Tuesday, June 2, 2009

Mehrangarh fort – The rich heritage of India

Nestling within the depths of the Thar, the imperial city of Jodhpur echoes with tales of antiquity in the nihility of the desert. Flanked on the western side by the Mehrangarh Fort and on the eastern side by the stately sandstone palace of Umaid Bhawan, its monuments, temples and gardens depict a multi-faceted grandeur. But the gravity that pulls everyone to Jodhpur, is its vicinity to a desert landscape, almost as barren as the moon. This makes the medieval fort seem more magical, a larger than life version of an idealized illustration in a child's book. The Mehrangarh Fort, which looks as if it grew organically out of the low hill on which it is built, surely puts everything else in the city, completely in shade.

Mahrangarh fort

Den of The Chivalrous Rajputs

Before you buy your ticket and enter the fort, walk to the edge of the parking lot for the first of the many panoramic vistas it affords. The view one gets from this spot probably does not have a parallel anywhere in the world, as it is one of the largest fort structure in the world. It is as if the entire Old City, with its alleyways, courtyards and terraces, lies open to your gaze, as in one of those miniature paintings of cityscapes. It is not just what you see that gives the view its intimacy, but the way it blends with the sounds rising up from the houses and streets. It is fun to hear individual voices from the vantage point and trace down where they come from.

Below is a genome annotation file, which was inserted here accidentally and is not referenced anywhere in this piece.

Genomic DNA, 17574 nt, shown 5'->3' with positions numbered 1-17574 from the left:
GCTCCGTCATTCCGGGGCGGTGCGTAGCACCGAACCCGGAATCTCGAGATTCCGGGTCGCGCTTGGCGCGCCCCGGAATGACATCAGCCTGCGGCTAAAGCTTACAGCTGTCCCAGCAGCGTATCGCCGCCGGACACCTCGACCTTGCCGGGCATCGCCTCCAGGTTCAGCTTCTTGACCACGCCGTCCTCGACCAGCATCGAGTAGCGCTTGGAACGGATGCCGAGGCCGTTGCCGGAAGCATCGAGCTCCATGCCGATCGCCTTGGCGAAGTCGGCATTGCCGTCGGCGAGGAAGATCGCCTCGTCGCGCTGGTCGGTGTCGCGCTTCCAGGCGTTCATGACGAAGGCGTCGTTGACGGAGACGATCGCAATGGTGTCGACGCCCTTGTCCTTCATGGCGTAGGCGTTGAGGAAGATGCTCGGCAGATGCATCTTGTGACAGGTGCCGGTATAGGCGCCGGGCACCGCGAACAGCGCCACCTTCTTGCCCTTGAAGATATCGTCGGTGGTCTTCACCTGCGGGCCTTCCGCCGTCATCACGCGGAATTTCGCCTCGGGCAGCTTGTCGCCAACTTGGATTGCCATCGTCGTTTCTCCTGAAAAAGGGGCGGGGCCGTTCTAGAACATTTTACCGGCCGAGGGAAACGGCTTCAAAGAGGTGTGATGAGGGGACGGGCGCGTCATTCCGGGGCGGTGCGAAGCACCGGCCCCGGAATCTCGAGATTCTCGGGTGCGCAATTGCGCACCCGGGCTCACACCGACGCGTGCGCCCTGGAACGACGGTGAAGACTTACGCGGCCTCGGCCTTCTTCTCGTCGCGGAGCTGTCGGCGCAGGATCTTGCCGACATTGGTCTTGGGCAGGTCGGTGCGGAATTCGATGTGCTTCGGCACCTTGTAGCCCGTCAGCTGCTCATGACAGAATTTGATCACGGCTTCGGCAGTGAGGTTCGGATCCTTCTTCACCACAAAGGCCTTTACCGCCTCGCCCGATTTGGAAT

You have to bestow an entry fee to pierce the grim, once nearly impenetrable walls, which conceal magnificent palaces spanning five centuries of Rajput glory. Get an entrance ticket from the main portico at Jaipol, built by Maharajah Man Singh. Don't forget to climb the summit (Lohapol) through the steep zigzag ascent, where there are hand prints of Raja Mansingh's widows, who committed "Sati" (traditional Hindu practice of a widow immolating herself on her husband's funeral pyre happily, no longer a custom) rather than suffer at enemy's hands. The images of the hands of Hindu widows of the Rajput reverberates the devotion of these women and the high status of the men for whom the women committed Sati.

Inside the fort, behind the lotus-patterned, lacework sandstone facade, are many places to be explored. In order to create the original fort, legend has it that, a hermit was evicted from his abode. During the eviction he lay a curse upon any future building on the hill. He stated that any building on the hill would have severe problems annexing water. To avoid the consequences of this curse, a man volunteered to be buried alive in the foundations of the fort.

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